TLT 2023 : The 21st International Workshop on Treebanks and Linguistic Theories
Call For Papers
The 21st International Workshop on Treebanks and Linguistic Theories – THIRD
CALL FOR PAPERS
deadline (extended): Nov 15th, 2022
speakers announced (scroll down)
International Workshop on Treebanks and Linguistic Theories (TLT) will bring together developers and users of linguistically annotated natural language corpora and take place during the week of March 9th–12th,
2023 in Washington D.C. on the campus of Georgetown University as part of GURT 2023.
Georgetown University Round Table on Linguistics (GURT) is a peer-reviewed annual linguistics conference held continuously since 1949 at Georgetown University in Washington DC, with topics and co-located events varying from year to year. Under an overarching
theme of ‘Computational and Corpus Linguistics’, GURT 2023 will feature four events, which are workshops or conferences focused on computational and corpus approaches to syntax but also covering theoretical issues: Universal Dependency Workshop (UDW), Depling,
Treebanks and Linguistic Theory (TLT), and CxGs+NLP. All talks from all events will take place in a single (non-parallel) plenary session, with the papers from one event being presented contiguously. The goal of co-locating these events is to promote cross-fertilization
of ideas across subcommunities. Proceedings will be published separately for each event, and will be available in the ACL Anthology.
order to support rich discussions and networking with minimal overhead and cost, GURT will be primarily an
event; we will, however, accommodate a limited number of live/synchronous remote presentations, prioritizing those with circumstances that prevent travel. University policies regarding COVID safety will be in force during the event.
University is located in a historic neighborhood in the heart of the nation’s capital. The city is a premier tourist destination, and the region is served by Reagan National (DCA), Dulles (IAD), and Baltimore-Washington (BWI) airports.
Jonathan Dunn, University of Canterbury, New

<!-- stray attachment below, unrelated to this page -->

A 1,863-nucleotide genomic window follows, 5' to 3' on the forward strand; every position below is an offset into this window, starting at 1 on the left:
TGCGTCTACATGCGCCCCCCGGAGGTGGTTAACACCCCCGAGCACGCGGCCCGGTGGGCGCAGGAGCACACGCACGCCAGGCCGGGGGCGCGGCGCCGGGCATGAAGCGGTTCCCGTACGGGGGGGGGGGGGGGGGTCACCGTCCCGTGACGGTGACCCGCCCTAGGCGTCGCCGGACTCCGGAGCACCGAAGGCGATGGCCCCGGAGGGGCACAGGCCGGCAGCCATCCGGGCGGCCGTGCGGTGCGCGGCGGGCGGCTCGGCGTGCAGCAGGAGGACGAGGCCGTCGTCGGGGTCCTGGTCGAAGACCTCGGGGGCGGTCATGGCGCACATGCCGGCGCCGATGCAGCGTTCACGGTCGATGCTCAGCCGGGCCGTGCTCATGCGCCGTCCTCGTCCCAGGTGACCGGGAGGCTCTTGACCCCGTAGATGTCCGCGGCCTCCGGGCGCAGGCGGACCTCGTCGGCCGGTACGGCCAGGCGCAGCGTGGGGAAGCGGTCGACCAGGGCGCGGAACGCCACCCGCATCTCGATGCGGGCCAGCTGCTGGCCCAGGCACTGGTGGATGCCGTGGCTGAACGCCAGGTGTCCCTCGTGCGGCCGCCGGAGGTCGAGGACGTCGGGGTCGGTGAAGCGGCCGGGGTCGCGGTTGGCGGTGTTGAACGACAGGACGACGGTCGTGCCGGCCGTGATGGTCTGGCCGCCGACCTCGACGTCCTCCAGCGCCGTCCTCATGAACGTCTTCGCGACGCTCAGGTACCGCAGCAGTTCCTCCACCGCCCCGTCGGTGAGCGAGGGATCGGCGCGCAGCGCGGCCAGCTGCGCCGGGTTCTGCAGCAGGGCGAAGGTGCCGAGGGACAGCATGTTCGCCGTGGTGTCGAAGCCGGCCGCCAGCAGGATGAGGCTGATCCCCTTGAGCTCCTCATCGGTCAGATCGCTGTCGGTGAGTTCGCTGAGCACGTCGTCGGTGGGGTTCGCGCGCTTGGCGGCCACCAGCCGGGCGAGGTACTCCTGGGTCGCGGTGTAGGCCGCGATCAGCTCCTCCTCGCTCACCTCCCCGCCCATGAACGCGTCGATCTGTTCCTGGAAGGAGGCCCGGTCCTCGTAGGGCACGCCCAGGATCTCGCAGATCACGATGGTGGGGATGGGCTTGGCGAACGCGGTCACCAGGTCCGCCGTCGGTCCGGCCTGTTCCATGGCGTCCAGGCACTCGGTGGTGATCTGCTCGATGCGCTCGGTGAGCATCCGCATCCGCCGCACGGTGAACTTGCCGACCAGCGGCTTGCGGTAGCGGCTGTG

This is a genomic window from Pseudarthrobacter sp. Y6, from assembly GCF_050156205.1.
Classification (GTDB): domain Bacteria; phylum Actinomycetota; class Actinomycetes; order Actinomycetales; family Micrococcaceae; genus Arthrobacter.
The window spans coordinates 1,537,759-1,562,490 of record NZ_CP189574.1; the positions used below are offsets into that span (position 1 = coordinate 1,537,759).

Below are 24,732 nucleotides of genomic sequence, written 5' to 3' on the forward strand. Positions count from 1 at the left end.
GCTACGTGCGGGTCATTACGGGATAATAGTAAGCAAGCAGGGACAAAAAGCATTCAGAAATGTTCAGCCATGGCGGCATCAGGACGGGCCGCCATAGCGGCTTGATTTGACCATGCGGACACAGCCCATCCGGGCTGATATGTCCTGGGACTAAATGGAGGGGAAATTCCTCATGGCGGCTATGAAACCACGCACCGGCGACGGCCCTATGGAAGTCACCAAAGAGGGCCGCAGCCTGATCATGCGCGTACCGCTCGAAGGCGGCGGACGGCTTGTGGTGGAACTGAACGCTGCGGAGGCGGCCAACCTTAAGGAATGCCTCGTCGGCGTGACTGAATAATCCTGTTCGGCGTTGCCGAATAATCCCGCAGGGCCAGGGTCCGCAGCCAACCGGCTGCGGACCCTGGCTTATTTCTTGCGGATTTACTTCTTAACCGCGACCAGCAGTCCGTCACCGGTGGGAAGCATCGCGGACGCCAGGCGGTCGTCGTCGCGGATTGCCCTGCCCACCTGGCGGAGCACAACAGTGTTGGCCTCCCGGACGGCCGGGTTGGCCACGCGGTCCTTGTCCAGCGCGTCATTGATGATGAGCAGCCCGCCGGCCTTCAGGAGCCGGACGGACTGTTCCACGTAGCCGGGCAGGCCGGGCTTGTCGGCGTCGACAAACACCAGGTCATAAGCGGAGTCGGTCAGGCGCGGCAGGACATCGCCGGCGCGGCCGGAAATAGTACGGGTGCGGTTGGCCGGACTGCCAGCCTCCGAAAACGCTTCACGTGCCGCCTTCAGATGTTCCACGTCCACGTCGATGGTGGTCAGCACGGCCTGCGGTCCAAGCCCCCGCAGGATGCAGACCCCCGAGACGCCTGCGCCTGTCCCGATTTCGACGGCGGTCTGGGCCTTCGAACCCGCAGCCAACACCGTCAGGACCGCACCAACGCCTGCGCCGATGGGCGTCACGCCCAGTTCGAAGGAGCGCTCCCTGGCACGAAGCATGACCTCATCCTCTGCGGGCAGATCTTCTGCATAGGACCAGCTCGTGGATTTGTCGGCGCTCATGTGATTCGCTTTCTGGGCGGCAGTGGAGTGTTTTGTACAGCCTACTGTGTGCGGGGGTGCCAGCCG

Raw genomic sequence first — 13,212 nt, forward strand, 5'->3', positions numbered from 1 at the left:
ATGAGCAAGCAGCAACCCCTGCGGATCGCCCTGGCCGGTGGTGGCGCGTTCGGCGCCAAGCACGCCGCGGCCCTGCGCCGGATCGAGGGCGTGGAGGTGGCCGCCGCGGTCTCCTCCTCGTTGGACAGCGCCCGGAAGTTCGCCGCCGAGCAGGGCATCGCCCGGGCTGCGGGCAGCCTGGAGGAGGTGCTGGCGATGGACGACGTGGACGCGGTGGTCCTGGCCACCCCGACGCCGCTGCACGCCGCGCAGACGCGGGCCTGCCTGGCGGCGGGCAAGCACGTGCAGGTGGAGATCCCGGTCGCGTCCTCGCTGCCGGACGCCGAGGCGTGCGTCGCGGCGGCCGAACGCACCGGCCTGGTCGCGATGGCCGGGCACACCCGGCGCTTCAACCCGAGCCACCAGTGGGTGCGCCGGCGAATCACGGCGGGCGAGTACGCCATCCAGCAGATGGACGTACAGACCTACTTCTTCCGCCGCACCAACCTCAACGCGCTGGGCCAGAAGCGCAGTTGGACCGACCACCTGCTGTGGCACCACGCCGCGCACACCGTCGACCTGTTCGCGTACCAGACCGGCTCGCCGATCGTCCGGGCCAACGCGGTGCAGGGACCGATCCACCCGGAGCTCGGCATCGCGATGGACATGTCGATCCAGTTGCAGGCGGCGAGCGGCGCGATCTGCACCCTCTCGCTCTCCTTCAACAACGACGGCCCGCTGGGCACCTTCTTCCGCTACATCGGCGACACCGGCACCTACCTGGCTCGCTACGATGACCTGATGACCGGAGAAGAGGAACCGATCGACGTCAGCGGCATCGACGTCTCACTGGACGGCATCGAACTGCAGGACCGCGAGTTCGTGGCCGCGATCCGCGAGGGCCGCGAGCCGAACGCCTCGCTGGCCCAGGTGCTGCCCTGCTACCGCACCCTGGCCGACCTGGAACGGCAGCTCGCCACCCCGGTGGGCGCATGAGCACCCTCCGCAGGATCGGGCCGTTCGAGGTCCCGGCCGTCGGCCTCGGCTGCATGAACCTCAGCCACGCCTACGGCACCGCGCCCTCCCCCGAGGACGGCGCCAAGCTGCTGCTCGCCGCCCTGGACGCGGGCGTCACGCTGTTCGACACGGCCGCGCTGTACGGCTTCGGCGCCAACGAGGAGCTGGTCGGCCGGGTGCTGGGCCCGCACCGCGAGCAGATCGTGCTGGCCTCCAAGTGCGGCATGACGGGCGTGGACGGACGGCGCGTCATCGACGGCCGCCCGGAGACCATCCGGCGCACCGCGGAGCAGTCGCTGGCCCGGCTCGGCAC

Guy Perrier, Loria, France (Depling)
Joan Bresnan, Stanford University, USA (TLT)
Joakim Nivre, Uppsala University, Sweden (UDW)
addresses all aspects of treebank design, development, and use. As ‘treebanks’ we consider any pairing of natural language data (spoken, signed, or written) with annotations of linguistic structure at various levels of analysis, including, e.g., morpho-phonology,
syntax, semantics, and discourse. Annotations can take any form (including trees or general graphs), but they should be encoded in a way that enables computational processing. Reflections on the design of linguistic annotations, methodology studies, resource
announcements or updates, annotation or conversion tool development, or reports on treebank usage are but some examples of the types of papers we anticipate for TLT.
should describe original work; they should emphasize completed work rather than intended work, and should indicate clearly the state of completion of the reported results. Submissions will be judged on correctness, originality, technical strength, significance
and relevance to the conference, and interest to the attendees.
invite paper submissions in two distinct tracks:
long papers on substantial, original, and unpublished
research, including empirical evaluation results, where appropriate;
short papers on smaller, focused contributions,
work in progress, negative results, surveys, or opinion pieces.
papers accepted for presentation at the workshop will be included in the TLT 2023 proceedings volume, which will be part of the ACL Anthology.
papers may consist of up to 8 pages of content (excluding references and appendices). Short papers may consist of up to 4
pages of content (excluding references
and appendices). Accepted papers will be given an additional page to address reviewer comments.
submissions should follow the two-column format and the ACL style guidelines. We strongly recommend the use of the LaTeX style files, OpenDocument, or Microsoft Word templates created for ACL:
papers must be anonymous, i.e., not reveal author(s) on the title page or through self-references. So, e.g., “We previously showed (Smith, 2020) …”, should be avoided. Instead, use citations such as “Smith (2020) previously showed …”. Papers must be submitted
digitally, in PDF, and uploaded through the on-line conference system:
submission policy: We will accept submissions that have been or will be submitted elsewhere, but require that the authors notify us, including information on where else they are submitting. We also require that authors withdraw work that will be published
elsewhere (no double publication).
that violate these requirements will be rejected without review.
papers will be refereed through a double-blind peer review process with final acceptance decisions made by the workshop organizers. Submissions may be selected for publication in a GURT venue other than TLT at the discretion of the organizers.
and short paper submission deadlines: November 15th,
Due: December 17th,
of acceptance: January 11th,
version of papers due: February 1st,
Daniel Dakota, Indiana University
Kilian Evang, Heinrich Heine University
Sandra Kübler, Indiana University
Lori Levin, Carnegie Mellon University